Did Spotify and music streaming really save the music industry? Not according to inflation-adjusted recorded music revenue data.
Despite endless talk of a music industry comeback, total recorded music revenues are still nowhere near their earlier peaks, according to recently-surfaced data. In fact, total recorded music revenues are still drastically lower than levels roughly 20 years ago.
According to inflation-adjusted data from the Recording Industry Association of American (RIAA), total recorded music revenues in 2020 were $12.2 billion, which is approximately 46.2% lower than the industry’s 1999 peak-year total of $22.7 billion.
That strongly challenges assumptions that the music industry has already completed its return to glory. Instead, the latest data — which is, importantly, inflation-adjusted — tells an entirely different story. While U.S. recorded music revenues are certainly ramping upward from sub-$10 billion lows experienced just five years ago, they are nowhere near the robust revenues witnessed in the mid-1990s and early-2000s.
Of course, there’s more to the music industry than just recordings. For example, streaming platforms like Spotify and social media platforms like Facebook are widely credited with sparking a live concert boom, with billions in excess profits for mega-players like Live Nation. But with 2020 concerts shut down by the pandemic, the focus has abruptly shifted back to revenue problems surrounding recordings.
Instead of a secondary revenue source, recordings were once an industry breadwinner — and the starting point for the broader music business ecosystem that includes live concerts, publishing, merchandising, and other industry revenue generators.
That was a different era, and industries naturally change. But the sudden refocus on recorded music revenues includes depressingly-low streaming royalties for artists. Digital Music News’ heavily-cited data finds that Spotify’s per-stream royalty payouts fall roughly between $.003 and $.005 (one-third of a penny to one-half of a penny), a figure that appears to be slipping southward.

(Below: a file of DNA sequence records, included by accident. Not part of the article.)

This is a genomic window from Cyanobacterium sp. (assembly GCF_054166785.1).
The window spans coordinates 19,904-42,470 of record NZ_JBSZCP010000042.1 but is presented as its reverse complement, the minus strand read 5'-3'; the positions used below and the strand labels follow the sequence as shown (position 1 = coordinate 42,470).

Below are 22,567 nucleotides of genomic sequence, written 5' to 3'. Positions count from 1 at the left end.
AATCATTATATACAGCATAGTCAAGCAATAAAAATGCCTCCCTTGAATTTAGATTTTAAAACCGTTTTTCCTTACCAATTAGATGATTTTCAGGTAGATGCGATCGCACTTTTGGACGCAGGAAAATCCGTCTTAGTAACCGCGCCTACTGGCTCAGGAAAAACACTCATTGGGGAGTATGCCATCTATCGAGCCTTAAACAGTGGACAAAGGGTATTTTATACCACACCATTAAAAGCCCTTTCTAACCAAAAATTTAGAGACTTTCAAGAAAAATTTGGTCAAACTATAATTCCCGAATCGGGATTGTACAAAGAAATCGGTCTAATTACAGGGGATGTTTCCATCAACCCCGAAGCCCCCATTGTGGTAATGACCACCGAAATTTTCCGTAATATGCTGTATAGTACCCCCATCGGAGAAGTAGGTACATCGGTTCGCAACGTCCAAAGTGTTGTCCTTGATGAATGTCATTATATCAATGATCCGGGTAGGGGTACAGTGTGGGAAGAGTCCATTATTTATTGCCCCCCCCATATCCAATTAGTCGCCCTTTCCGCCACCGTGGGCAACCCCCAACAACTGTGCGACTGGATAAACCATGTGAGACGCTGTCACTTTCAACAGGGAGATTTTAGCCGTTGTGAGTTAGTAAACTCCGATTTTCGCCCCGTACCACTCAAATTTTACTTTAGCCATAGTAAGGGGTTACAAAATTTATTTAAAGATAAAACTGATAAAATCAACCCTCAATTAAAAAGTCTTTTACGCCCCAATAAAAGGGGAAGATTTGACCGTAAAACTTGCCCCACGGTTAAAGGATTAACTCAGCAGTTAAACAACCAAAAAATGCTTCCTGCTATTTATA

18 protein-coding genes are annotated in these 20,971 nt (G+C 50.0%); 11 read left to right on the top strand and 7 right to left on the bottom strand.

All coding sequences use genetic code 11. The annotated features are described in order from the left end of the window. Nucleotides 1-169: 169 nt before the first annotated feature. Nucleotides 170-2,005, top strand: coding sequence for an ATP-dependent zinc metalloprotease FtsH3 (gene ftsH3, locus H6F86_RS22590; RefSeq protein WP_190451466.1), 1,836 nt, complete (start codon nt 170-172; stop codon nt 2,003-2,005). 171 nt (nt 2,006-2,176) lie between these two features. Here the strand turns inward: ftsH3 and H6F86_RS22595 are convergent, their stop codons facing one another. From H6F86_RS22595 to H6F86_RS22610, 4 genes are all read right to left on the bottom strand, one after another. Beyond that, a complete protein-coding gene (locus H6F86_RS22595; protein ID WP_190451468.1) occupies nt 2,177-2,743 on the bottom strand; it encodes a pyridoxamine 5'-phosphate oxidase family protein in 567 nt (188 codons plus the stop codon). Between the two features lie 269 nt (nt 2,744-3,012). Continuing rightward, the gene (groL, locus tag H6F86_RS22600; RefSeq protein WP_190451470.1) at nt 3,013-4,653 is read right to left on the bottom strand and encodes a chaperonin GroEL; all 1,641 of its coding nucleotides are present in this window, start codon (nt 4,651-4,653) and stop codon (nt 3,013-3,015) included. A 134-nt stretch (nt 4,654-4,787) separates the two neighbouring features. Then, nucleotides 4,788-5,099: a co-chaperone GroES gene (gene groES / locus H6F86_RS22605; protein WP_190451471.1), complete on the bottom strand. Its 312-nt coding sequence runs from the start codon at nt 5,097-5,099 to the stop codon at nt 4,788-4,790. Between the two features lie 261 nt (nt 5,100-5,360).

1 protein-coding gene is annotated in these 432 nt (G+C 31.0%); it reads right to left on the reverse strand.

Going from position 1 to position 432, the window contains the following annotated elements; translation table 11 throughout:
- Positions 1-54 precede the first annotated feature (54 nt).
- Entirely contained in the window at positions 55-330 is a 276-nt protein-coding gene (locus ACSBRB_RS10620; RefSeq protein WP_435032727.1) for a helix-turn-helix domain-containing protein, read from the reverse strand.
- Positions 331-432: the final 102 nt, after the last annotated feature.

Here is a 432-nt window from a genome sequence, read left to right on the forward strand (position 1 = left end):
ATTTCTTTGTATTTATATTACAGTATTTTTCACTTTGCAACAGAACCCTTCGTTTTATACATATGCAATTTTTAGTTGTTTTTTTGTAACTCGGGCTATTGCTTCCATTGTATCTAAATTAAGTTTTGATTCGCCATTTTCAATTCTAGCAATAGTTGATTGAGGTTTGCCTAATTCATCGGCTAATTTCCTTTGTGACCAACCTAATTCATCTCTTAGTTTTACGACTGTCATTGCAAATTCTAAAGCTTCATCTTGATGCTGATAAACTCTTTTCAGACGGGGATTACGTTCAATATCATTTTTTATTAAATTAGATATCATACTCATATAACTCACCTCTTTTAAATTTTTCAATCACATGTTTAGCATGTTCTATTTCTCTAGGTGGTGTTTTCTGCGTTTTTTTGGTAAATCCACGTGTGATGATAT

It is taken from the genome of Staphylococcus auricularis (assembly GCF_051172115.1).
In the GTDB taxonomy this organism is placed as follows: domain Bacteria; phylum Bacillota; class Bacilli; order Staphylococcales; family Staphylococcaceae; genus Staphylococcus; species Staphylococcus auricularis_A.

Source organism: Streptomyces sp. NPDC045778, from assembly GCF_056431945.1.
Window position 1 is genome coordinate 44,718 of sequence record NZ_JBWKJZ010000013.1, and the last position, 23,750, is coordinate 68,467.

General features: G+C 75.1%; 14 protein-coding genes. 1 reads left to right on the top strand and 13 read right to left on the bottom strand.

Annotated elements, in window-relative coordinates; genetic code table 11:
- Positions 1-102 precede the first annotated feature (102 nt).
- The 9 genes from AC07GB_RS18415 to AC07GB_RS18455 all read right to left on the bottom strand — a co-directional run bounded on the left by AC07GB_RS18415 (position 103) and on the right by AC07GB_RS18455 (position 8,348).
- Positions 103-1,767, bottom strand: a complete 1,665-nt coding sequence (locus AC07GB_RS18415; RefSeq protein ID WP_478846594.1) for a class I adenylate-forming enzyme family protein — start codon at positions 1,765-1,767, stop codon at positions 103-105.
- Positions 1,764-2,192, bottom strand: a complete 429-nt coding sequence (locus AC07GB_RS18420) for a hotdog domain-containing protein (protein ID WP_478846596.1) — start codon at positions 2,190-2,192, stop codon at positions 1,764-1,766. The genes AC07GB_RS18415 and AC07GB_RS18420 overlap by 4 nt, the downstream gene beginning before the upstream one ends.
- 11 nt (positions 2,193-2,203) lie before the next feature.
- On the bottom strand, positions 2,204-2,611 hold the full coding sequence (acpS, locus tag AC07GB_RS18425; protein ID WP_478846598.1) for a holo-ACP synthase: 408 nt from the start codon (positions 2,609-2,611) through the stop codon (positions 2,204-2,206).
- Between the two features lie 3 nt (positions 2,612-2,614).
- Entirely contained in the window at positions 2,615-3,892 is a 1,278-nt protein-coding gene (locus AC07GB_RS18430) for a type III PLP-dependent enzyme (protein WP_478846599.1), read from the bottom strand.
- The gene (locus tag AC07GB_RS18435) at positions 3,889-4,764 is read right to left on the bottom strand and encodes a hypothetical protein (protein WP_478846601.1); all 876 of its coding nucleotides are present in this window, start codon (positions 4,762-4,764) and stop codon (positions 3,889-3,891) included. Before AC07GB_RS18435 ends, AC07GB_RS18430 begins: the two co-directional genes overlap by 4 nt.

Spotify routinely blames that on major labels while reporting billions in total payouts, and labels themselves are notoriously quiet on the matter. But the net-net for artists is that streaming platforms like Spotify don’t pay the bills, despite being heralded as music industry saviors.
The lukewarm ‘comeback’ of recorded music also appears to be having a dramatic impact on publishing IP. Over the past year, a speculative IP boom has caused the valuation of storied catalogs to surge, with players like Hipgnosis making highly-leveraged bets. That has resulted in some massive payouts for artists and songwriters, though sadly, some of those deals are being motivated by the collapse of touring and the relatively paltry recording revenues that remain.
One poster child for that turn-of-events is David Crosby, who flatly admitted that an inability to perform live was squeezing his finances. “Given our current inability to work live, this deal is a blessing for me and my family, and I do believe these are the best people to do it with,” Crosby noted after inking a massive publishing sale to Irving Azoff’s Iconic Artists Group (IAG).
Of course, this isn’t a static system, and streaming revenues — and most importantly, paid streaming music subscriptions — still have room to grow. But if Spotify’s recent subscription slowdown is an indication of future growth trajectories, it may be more difficult to match earlier, 1990s-era revenue highs.
During Spotify’s most recent financial quarter, which ended in March of this year, monthly average users (MAUs) totaled 356 million, up 11 million from 345 million in Q4 2020. But Spotify’s paid-user total increased by just three million, to 158 million.
For reference, Spotify added 25 million MAUs during the fourth quarter of 2020, including 11 million paid subscribers. Year-over-year, Spotify clocked a substantial 21 percent hike over the same quarter in 2020, though it’s unclear if that sharp trajectory will continue.